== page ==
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Krejci regaining momentum

In last two games, he's been old self

Phil Kessel has gone 13 games without scoring, but still leads the team with 24 goals. Phil Kessel has gone 13 games without scoring, but still leads the team with 24 goals. (Mark humphrey/Associated Press)
By Fluto Shinzawa
Globe Staff / February 21, 2009
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CORAL SPRINGS, Fla. - Neither games nor practices, acknowledged David Krejci, had been fun lately.

When the Bruins reconvened after the All-Star break, the team's second-leading scorer hit the skids. Krejci was fighting the puck. He wasn't involved offensively. His top-shelf confidence had taken a dip.

That's what happens when you're a point-per-game player and you total only two goals and two assists in nine games following the break.

"It's not easy. It's pretty tough," Krejci said. "It's in your head, always. Even on days off, you think about it. You're not having fun in practice and stuff like that."

There were several things misfiring in Krejci's game.

The third-year pro sets high expectations for himself, and he sagged emotionally when he wasn't helping the Bruins.

Also, when Krejci is at his best, he plays a high-tempo style, skating hard, entering the dirty areas, picking his spots to slow the game and create offensive chances. During his slump, Krejci didn't have the required urgency.

The last two games have been different. Against Nashville, Krejci helped set up Blake Wheeler's goal when he slammed on the brakes to keep a play onside, then took a Vladimir Sobotka feed and one-timed a shot. Krejci missed, but Wheeler was in position to tuck home the rebound. Against Carolina, Krejci broke through with his first goal in six games by snapping a backhander past Cam Ward.

"He's been a little better," said coach Claude Julien. "The last couple games, he's started to play with a little bit more jam, too. Physically, you've seen him throw some hits. You can see when he gets a little bit of that mean streak in him, he becomes a better player.

"I see him, right now, heading in the right direction. When he's on and he's showing a little bit of grit and jam, he's much better. When he starts to struggle, which he did the past couple weeks, I think he gets a little soft and he's not as intense. When he's not like that, he's getting stripped of the puck. The plays that he tries to make don't work. His intensity level and his grit and determination dictate a lot of how his game goes."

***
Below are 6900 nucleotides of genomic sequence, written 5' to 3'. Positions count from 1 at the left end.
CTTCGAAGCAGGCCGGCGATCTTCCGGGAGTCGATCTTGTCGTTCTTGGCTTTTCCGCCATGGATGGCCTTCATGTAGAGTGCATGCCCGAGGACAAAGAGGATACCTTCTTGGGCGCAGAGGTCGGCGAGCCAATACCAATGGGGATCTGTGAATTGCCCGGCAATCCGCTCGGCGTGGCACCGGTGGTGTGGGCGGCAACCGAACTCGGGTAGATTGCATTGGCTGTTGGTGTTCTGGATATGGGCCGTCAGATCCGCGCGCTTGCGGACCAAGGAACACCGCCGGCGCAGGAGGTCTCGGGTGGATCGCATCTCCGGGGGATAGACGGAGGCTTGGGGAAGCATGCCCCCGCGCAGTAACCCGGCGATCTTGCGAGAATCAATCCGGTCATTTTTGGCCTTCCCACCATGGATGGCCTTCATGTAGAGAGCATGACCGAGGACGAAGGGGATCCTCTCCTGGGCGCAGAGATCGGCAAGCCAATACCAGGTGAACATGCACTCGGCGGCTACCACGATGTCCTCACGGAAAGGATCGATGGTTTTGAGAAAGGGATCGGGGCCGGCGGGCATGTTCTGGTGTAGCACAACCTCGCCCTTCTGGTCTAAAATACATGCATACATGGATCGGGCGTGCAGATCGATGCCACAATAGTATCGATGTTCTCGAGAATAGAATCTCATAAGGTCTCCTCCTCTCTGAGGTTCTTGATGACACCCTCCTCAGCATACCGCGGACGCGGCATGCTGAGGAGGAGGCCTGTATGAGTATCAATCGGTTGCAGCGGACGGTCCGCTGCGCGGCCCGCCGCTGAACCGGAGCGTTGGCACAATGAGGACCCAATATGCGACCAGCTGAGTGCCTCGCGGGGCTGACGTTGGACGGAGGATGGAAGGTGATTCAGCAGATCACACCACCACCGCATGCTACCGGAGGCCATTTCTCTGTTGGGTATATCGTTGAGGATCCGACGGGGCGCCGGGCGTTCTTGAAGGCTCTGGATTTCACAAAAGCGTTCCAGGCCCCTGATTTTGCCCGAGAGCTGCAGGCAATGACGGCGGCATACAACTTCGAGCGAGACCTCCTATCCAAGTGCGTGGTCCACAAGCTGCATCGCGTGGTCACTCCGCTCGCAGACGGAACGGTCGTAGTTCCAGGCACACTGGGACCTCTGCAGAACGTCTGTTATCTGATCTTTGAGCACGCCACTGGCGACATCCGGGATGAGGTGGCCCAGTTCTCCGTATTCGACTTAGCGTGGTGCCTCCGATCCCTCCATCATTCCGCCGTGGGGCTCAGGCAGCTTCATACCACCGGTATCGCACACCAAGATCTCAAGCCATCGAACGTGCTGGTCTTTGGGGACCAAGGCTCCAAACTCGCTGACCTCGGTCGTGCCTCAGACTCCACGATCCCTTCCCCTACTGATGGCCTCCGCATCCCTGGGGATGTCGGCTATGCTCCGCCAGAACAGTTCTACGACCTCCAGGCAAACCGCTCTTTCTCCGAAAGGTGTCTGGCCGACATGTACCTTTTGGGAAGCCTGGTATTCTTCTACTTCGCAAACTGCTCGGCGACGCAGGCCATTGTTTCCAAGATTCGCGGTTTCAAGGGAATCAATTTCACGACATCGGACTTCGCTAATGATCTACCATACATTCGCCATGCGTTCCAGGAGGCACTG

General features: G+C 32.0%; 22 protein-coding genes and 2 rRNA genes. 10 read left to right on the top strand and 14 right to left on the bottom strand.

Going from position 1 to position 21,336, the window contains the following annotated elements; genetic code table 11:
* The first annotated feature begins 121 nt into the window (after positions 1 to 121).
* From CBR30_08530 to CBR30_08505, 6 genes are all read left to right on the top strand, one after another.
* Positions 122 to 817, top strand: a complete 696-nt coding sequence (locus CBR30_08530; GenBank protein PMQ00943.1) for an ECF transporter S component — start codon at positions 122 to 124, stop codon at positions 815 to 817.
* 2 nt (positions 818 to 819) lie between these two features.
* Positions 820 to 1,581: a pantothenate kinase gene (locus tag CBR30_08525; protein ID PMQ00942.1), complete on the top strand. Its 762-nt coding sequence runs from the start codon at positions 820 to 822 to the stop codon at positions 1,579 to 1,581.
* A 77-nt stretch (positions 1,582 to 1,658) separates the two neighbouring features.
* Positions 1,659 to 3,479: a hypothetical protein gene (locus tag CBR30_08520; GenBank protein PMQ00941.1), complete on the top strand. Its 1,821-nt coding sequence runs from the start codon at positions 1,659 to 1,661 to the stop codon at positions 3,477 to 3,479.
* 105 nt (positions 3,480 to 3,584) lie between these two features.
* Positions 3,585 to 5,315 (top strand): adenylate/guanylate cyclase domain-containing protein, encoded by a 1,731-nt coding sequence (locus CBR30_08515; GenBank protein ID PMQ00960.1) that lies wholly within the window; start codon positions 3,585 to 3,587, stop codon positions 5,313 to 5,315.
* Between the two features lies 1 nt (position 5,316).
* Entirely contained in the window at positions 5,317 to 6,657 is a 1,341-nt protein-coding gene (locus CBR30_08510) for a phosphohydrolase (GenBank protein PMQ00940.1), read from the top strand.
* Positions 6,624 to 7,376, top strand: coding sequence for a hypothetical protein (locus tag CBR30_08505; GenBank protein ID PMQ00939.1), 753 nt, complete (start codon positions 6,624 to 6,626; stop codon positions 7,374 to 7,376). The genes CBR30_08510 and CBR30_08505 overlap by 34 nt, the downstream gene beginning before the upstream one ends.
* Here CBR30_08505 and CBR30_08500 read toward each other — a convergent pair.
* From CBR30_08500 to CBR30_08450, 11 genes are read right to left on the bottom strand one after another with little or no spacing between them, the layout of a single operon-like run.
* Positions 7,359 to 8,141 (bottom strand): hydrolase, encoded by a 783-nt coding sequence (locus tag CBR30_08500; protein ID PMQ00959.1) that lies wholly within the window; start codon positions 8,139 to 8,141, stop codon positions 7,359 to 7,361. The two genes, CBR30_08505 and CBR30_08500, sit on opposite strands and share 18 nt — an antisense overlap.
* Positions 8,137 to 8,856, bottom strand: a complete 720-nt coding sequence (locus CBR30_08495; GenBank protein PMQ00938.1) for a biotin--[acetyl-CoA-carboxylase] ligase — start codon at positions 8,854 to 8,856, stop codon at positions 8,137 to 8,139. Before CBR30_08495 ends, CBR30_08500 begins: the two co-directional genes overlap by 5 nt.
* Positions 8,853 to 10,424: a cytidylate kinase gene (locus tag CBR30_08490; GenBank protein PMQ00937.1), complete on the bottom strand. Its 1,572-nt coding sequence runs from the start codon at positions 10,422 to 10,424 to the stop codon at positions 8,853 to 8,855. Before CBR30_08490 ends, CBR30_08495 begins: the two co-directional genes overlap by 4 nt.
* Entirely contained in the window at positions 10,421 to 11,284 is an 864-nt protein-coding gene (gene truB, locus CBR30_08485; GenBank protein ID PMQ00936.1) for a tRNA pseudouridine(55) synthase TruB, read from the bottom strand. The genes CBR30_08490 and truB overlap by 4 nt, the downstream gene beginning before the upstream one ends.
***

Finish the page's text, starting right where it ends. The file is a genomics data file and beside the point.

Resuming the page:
Krejci's turnaround comes as Patrice Bergeron has strutted some of his best stuff following two concussions. If Krejci, Bergeron, and Marc Savard can continue to be offensive presences, opponents should have difficulty limiting the centers' chances.

"The last two games I've been pretty happy about," Krejci said. "But I know what it took to play those two games and how hard it was. I can't just sit back. I've got to keep doing the same thing I've been doing in those two games."

Kessel struggling
While Krejci has picked up his game, Phil Kessel has yet to break out of his goal-scoring slowdown. The right wing has gone 13 games without a goal. Since Jan. 3, when Kessel tucked a puck behind Buffalo's Ryan Miller, he's been stuck on 24 goals, still the most on the club. Entering last night, Kessel was tied for 17th in the NHL in goals.

"He's got to understand that he's got to work his way out of this," Julien said.

"We're pushing him to try and do some extra things just to try and build his confidence and try to shake things off. But if you're going to sit and wait for things to turn and feel sorry for yourself, it's going to take a lot longer."

Kessel has gone cold in the shootout and on power plays, two of the sniper's strengths. He is only 1 for 8 in shootouts this season.

Yesterday, Kessel flashed a smile and drew applause from his teammates when he beat Tim Thomas during the shootout drill with a crisp backhander.

Kessel is tied for the team lead with seven power-play goals. But he didn't see any power-play time yesterday and isn't expected to skate on either unit tonight against Florida.

"Right now, our power play needs to score," Julien said. "If he's struggling to score, it's not about giving somebody candy for no reason. It's about working at it and getting himself back to scoring goals.

"Right now, our power play was 2 for 3 last game. It did a great job. Phil wasn't on it, but we know that Phil will be on it again at some point."

Stuart back
Mark Stuart, home in Minnesota Wednesday and Thursday for personal reasons, was back yesterday at Incredible Ice, the Panthers' practice facility . . . Michael Ryder wore the gray jersey of the No. 2 line (Sobotka, Krejci, Kessel) as he continues to improve his conditioning following his facial fractures. "The biggest thing is the adjustment to the screen he's got in front of him," said Julien of the cage Ryder will wear, most likely for the rest of the season. "I know it's frustrating at times when the puck is close to him and he's got to find it. But we've been pushing him pretty hard. I think conditioning-wise, he'll be ready to go when he gets the OK. I think he's looking forward to getting the OK."

Fluto Shinzawa can be reached at shinzawa@globe.com.

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